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NCJRS Abstract

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NCJ Number: 68138 Find in a Library
Title: PREJUDICE - PERCEIVING AND BELIEVING
Author(s): M MILLER
Corporate Author: Motivational Media
United States of America

Avanti Films
United States of America
Project Director: J MILLER
Date Published: 1976
Sponsoring Agency: Avanti Films
Los Angeles, CA 90046
Harper and Row Media
Hagerstown, MD 21740
Motivational Media
Los Angeles, CA 90046
Not Available Through National Institute of Justice/NCJRS Document Loan Program
Rockville, MD 20849
Sale Source: Harper and Row Media
Order Fulfillment/Customer
2350 Virginia Avenue
Hagerstown, MD 21740
United States of America

Not Available Through National Institute of Justice/NCJRS Document Loan Program
Rockville, MD 20849
United States of America
Language: English
Country: United States of America
Annotation: THIS FILM, NARRATED BY ED ASNER, DEMONSTRATES THE NATURE OF PREJUDICE BY DISPLAYING SYMBOLS AND EVENTS AIMED AT REVEALING VIEWER RESPONSES THAT ARE COLORED BY PRECONCEIVED NOTIONS.
Abstract: DESIGNED FOR GENERAL AUDIENCES OR SPECIFIC PROFESSIONS SUCH AS LAW ENFORCEMENT OFFICERS, THE FILM AIDS ANYONE WHOSE BEHAVIOR AND ATTITUDES MUST MEET WITH EQUAL OPPORTUNITY AND AFFIRMATIVE ACTION PROGRAM GOALS AND STANDARDS FOR A DEMOCRATIC SOCIETY. IT POINTS OUT THE PITFALLS OF PREJUDGMENT, FREQUENTLY SO INGRAINED IN THE PROCESS OF PERCEIVING, THAT IT IS NOT RECOGNIZED AS THE NEGATIVE ACT OF PREJUDICE. WHILE THE NARRATIVE COMMENTARY URGES REFLECTION AND AN OBJECTIVE PERSPECTIVE ON WHAT IS SEEN, THE FILM SHOWS A BROAD SOCIOECONOMIC CROSS-SECTION OF PEOPLE DECLARING THEIR FEELINGS ABOUT OTHERS IN TERMS OF THEIR PERCEPTIONS OF A PERSON'S RACE, COLOR, RELIGION, ETHNIC ORIGIN, SEX AND OCCUPATION. NOT ONLY PEOPLE, BUT WORDS, ISOLATED OBJECTS, PLACES, AND SYMBOLS ELICIT DIFFERENT REACTIONS FROM DIFFERENT PERCEIVERS, DEPENDING UPON THEIR BUILTIN PRECONCEPTIONS. THIS IS ILLUSTRATED BY A BARRAGE OF IMAGES ON THE SCREEN: FROM BABIES TO POLICE OFFICERS; FROM THE TAJ MAHAL TO THE U.S. CAPITOL; FROM THE STAR OF DAVID AND THE AMERICAN FLAG TO THE SWASTIKA AND THE HAMMER AND SICKLE. THE SOUND TRACK PROVIDES AN ACCOMPANYING LITANY OF FOLK-BELIEFS ABOUT OTHER'S RELIGIONS, LIFE-STYLES, AND MOTIVATIONS. THIS APPROACH INCLUDES ANGLO-SAXON IMAGES AS OBJECTS OF MINORITY PREJUDICE. POLICE RELATIONSHIPS TO PREJUDICE ARE DISPLAYED FROM TWO PERSPECTIVES. SEVERAL CITIZENS OBSERVING POLICE OFFICERS AT WORK, MAKING ARRESTS, PATROLLING A NEIGHBORHOOD, OR MERELY DISPLAYING THEIR INSIGNIA, UNIFORMS, AND WEAPONS. ON THE OTHER HAND, OFFICERS' OWN PERCEPTIONS INFLUENCING THEIR PERFORMANCE OF DUTY ARE ALSO REVEALED. A CENTRAL, PIVOTAL SCENE IN THE FILM SHOWS A BLACK YOUTH RUNNING DOWN THE STREET AND PRESENTS INTERPRETIVE COMMENTS ON THIS ACTION FROM HIS MOTHER AND GIRLFRIEND, SHOPKEEPERS AND PASSERS-BY OF OTHER RACES AND AGES, AND FINALLY FROM TWO OFFICERS, WHOSE COMMENTS BETRAY SUSPICION OF THE YOUTH. THE SAME SCENE WITH A WHITE BOY ELICITS BENEVOLENT LAXITY IN THE OFFICER'S ATTITUDES. (MRK)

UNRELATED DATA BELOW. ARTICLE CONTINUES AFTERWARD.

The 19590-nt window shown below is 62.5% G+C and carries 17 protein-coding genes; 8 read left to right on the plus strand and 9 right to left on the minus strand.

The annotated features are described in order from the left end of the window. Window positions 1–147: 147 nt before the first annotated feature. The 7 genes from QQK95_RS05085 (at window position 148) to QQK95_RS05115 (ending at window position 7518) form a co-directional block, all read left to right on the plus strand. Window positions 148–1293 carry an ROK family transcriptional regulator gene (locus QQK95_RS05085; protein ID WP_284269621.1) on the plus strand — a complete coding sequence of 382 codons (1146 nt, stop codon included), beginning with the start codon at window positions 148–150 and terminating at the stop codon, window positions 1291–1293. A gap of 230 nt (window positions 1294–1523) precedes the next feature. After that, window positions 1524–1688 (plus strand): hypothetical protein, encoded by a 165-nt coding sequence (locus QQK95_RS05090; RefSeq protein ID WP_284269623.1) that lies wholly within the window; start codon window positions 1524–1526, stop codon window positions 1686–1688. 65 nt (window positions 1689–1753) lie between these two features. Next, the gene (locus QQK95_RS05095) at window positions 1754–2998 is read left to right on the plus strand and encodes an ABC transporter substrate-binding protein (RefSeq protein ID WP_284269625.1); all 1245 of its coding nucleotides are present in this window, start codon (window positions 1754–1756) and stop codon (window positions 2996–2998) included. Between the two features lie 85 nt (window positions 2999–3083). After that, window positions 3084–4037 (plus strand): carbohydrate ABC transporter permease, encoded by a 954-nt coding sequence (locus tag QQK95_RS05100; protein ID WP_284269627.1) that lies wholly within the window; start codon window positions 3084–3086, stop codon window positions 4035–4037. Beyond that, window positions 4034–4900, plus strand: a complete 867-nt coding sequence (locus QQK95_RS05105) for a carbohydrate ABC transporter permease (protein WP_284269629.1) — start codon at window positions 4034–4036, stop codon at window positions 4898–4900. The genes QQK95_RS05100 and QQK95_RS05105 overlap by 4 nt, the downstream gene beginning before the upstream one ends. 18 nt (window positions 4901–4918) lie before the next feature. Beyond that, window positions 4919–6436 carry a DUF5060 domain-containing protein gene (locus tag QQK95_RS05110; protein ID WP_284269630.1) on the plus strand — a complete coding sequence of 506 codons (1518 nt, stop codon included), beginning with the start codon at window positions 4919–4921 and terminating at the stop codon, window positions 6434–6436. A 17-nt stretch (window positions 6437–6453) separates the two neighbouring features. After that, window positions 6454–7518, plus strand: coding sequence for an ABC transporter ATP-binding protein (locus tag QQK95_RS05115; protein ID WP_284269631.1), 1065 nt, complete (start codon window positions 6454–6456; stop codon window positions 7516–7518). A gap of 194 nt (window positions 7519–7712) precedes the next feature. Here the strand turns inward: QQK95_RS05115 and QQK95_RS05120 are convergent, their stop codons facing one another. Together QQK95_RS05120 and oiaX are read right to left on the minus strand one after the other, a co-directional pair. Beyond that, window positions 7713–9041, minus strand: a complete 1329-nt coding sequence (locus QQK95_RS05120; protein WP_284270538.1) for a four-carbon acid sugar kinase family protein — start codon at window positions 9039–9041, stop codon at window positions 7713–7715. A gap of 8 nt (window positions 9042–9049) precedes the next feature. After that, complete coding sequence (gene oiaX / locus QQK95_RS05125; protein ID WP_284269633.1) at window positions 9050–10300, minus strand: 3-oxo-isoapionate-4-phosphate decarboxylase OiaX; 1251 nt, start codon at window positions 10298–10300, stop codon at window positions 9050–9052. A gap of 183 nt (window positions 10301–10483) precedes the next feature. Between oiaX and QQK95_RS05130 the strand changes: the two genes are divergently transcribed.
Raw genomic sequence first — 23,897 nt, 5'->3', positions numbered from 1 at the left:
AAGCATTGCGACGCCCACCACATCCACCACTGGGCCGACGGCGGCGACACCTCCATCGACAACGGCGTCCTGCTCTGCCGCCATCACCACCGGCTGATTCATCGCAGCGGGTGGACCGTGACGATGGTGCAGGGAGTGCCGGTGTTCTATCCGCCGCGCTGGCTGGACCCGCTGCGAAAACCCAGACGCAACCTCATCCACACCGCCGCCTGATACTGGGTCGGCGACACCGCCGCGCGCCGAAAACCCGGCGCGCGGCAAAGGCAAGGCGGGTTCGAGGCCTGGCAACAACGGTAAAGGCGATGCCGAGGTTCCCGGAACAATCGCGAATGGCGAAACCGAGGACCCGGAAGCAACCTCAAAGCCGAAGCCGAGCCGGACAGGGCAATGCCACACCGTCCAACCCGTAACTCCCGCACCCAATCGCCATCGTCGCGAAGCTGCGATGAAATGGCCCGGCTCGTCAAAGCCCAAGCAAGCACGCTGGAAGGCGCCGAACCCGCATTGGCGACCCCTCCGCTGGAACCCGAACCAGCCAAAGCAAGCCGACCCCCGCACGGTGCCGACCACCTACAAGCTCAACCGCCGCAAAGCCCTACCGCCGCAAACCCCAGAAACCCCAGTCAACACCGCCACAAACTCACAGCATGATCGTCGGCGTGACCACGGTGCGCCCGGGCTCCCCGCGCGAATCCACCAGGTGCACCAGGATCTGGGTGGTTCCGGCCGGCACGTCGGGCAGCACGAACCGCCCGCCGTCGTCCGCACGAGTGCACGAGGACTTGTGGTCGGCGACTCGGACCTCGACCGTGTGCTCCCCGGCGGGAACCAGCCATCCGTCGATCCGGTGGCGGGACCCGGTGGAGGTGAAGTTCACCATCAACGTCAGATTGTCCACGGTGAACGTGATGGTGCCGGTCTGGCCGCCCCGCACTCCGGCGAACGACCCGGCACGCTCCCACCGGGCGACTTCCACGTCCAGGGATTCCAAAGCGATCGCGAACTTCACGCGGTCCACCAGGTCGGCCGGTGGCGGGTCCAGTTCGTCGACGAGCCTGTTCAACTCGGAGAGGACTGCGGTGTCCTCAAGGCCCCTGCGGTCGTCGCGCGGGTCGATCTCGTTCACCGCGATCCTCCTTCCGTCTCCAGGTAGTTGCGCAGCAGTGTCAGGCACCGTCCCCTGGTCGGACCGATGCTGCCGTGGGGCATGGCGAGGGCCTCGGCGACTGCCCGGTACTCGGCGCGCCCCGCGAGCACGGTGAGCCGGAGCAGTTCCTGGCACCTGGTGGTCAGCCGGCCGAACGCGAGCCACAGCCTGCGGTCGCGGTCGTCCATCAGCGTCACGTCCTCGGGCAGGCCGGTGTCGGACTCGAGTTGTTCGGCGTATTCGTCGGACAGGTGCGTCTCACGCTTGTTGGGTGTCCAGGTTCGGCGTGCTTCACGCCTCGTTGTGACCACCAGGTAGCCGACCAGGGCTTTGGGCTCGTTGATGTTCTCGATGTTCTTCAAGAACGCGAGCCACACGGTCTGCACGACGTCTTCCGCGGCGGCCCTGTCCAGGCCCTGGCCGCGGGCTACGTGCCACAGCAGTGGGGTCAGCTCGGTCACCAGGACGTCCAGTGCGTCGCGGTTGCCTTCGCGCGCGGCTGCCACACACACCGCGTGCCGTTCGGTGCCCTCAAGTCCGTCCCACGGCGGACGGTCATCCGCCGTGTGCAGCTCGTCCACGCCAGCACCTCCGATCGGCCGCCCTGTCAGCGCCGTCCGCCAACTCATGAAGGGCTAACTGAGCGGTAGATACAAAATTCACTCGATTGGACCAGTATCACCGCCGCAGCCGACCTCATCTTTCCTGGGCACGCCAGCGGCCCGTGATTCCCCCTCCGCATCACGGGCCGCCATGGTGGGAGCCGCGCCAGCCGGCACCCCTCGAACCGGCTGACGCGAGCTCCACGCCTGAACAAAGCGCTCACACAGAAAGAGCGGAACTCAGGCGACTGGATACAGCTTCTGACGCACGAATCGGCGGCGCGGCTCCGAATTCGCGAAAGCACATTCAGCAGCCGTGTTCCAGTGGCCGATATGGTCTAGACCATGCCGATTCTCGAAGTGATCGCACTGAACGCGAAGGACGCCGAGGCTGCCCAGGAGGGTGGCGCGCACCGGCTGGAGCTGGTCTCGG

Index Term(s): Affirmative action programs; Attitudes toward authority; Audiovisual aids; Equal opportunity education; Ethnic groups; Family offenses; Films; Minorities; Police attitudes; Police training; Public Attitudes/Opinion; Racial discrimination; Reverse discrimination
Note: *This document is currently unavailable from NCJRS. 28 MINUTES, 16 MM COLOR, 1976.
To cite this abstract, use the following link:
http://www.ncjrs.gov/App/publications/abstract.aspx?ID=68138

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